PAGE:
Redux is a library for managing state that was made by one of the best functional programmers in know of working in Javascript (Dan Abramov)
When you get to that part of the primer, pay special attention to the strong opinions that it has about the way it thinks about state
in Redux, an "action creator" (the main thing that changes stuff and updates state in the app) is just a function with the "signature":
(action, state) -> state
in other words, any time something changes, we call a function that takes an action and a prior state as arguments, and spits back out another (completely new!) state
aguestuser
@aguestuser
Apr 01 2016 23:19
so we never mutate the original state or ever refer to it again!!!
we just use it (along with some set of rules provided by the action) to build a new state!
there are a lot of benefits that come from that, but many are probably outside the scope of answering this question.
suffice it to say, it's worth noticing that the Redux docs are at great pains to stress that when you use a "reducer" to change the Big Global State tree, you have to take care to do it in such a way that doesn't "mutate" the input state that you start off with, but rather uses it as the foundation to build a completely new state as output
Meitar M.
@meitar
Apr 01 2016 23:22
That answers my question really well. Thanks. :) I haven't gotten to the Redux part of your primer (obviously) so I'll continue to that part with this in mind.
aguestuser
@aguestuser
Apr 01 2016 23:22
yeah: but you're DEAD ON that react on it's own sits in this really weird position with regards FP! it's sort of hinting at it but not totally doing it
which in fact is why Abramov decided to make Redux!
when you get to that part (and if this stuff piques your curiosity), i highly recommend checking out the talk linked to in the primer about why he decided to make Redux. it also covers (WAY more eloquently than i could) what some of the benefits of having commited to the "no mutation" rule are.
Meitar M.
@meitar
Apr 01 2016 23:23
Yeah, okay, that makes a lot more sense now. As an aside, I found JavaScript Allongé, a free leanpub-published book that purports to be a "learn JavaScript" book but is actually a "learn functional programming by learning JavaScript" book, and if you're not already aware of it, you might enjoy it a lot.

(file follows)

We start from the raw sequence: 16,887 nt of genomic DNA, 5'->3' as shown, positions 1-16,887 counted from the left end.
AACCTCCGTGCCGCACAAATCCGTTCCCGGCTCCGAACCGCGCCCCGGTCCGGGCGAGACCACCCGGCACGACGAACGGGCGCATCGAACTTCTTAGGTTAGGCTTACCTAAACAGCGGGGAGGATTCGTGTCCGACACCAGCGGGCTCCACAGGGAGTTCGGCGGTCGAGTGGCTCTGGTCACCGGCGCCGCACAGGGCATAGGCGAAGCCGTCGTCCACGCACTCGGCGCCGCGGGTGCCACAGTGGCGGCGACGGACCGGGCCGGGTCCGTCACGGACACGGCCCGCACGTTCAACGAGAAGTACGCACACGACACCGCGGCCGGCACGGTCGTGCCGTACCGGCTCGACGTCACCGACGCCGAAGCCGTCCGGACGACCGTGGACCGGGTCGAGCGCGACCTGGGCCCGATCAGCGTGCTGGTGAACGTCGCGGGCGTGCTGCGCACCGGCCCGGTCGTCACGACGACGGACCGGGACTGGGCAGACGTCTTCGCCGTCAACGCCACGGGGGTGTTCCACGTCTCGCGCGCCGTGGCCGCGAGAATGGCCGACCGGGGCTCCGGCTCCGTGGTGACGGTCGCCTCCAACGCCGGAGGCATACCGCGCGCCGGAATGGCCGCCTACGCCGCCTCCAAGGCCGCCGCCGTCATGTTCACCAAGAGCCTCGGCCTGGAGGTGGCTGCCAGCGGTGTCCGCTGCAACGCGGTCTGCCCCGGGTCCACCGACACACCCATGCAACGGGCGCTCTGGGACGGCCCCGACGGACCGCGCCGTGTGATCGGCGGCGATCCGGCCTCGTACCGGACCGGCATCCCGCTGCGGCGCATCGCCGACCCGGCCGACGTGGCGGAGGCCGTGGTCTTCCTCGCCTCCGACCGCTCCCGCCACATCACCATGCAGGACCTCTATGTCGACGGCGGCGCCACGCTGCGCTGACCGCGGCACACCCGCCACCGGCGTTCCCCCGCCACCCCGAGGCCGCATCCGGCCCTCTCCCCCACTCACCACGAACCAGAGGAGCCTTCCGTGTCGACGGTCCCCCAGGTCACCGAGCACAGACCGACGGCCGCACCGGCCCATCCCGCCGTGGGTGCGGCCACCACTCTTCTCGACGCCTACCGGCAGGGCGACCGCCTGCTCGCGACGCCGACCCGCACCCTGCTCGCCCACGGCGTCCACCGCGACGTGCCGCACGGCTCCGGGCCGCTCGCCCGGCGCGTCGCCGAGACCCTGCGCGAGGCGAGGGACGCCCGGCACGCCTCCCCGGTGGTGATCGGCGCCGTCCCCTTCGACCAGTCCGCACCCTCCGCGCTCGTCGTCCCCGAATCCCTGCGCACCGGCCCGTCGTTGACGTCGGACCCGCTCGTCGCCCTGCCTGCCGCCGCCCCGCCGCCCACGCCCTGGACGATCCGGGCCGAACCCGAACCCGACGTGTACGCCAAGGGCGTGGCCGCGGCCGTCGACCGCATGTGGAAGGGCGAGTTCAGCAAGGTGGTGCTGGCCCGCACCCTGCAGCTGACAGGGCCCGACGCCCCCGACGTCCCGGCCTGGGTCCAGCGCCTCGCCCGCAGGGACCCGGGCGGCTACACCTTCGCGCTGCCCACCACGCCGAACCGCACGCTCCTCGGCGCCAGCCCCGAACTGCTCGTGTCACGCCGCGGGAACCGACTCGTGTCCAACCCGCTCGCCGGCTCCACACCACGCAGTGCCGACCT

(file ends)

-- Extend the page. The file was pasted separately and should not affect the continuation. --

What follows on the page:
aguestuser
@aguestuser
Apr 01 2016 23:24
yes! i've heard it's great but have never picked it up!
probably a good resource to add to the wiki for folks looking to find their way into the JS stack
Meitar M.
@meitar
Apr 01 2016 23:25
I read through a third of it or so and really liked the way it started from the ground up without assuming "advanced concepts" were actually "too advanced to explain in the beginning of the book."
Okay, I'll do that.
aguestuser
@aguestuser
Apr 01 2016 23:25
in general: thanks for asking this question! (1) we should all ask questions and answer them in places like this where people who join us can benefit, and (2) in general, i think functional programmers are kind of jerks and don't spend enough time justifying why they like the stuff they like. instead they just act fancy and make other people feel dumb, and as a result, nobody likes the cool stuff they're trying to use!
Meitar M.
@meitar
Apr 01 2016 23:26
IMHO that attitude is not limited to functional programmers…. But I hear ya.
aguestuser
@aguestuser
Apr 01 2016 23:26
hahah! yeah, it's just they know more math or something? ;D
Meitar M.
@meitar
Apr 01 2016 23:26
To add this to your wiki I should fork whereat/wiki and send you a pull request?
aguestuser
@aguestuser
Apr 01 2016 23:27
nah! for wiki, just edit it directly. i think i have to make you a member of the maintainers group to do that, tho... one sec!
Meitar M.
@meitar
Apr 01 2016 23:27
No, wait, your wiki is a wiki in the wiki in the wiki repo. Im confused.
Ah! That's what I'm missing.
aguestuser
@aguestuser
Apr 01 2016 23:27
haha! i know!
it's the wiki/wiki!
it IS confusing!
if you want to pull it locally, you have to clone https://github.com/whereat/wiki.wiki.git
but it seems like most folks prefer to just edit directly on the page
invite sent!
Meitar M.
@meitar
Apr 01 2016 23:30
Whatever way you prefer editors to do so is fine by me.
Cool, thx! Back to the primer with me.
aguestuser
@aguestuser
Apr 01 2016 23:32
:+1: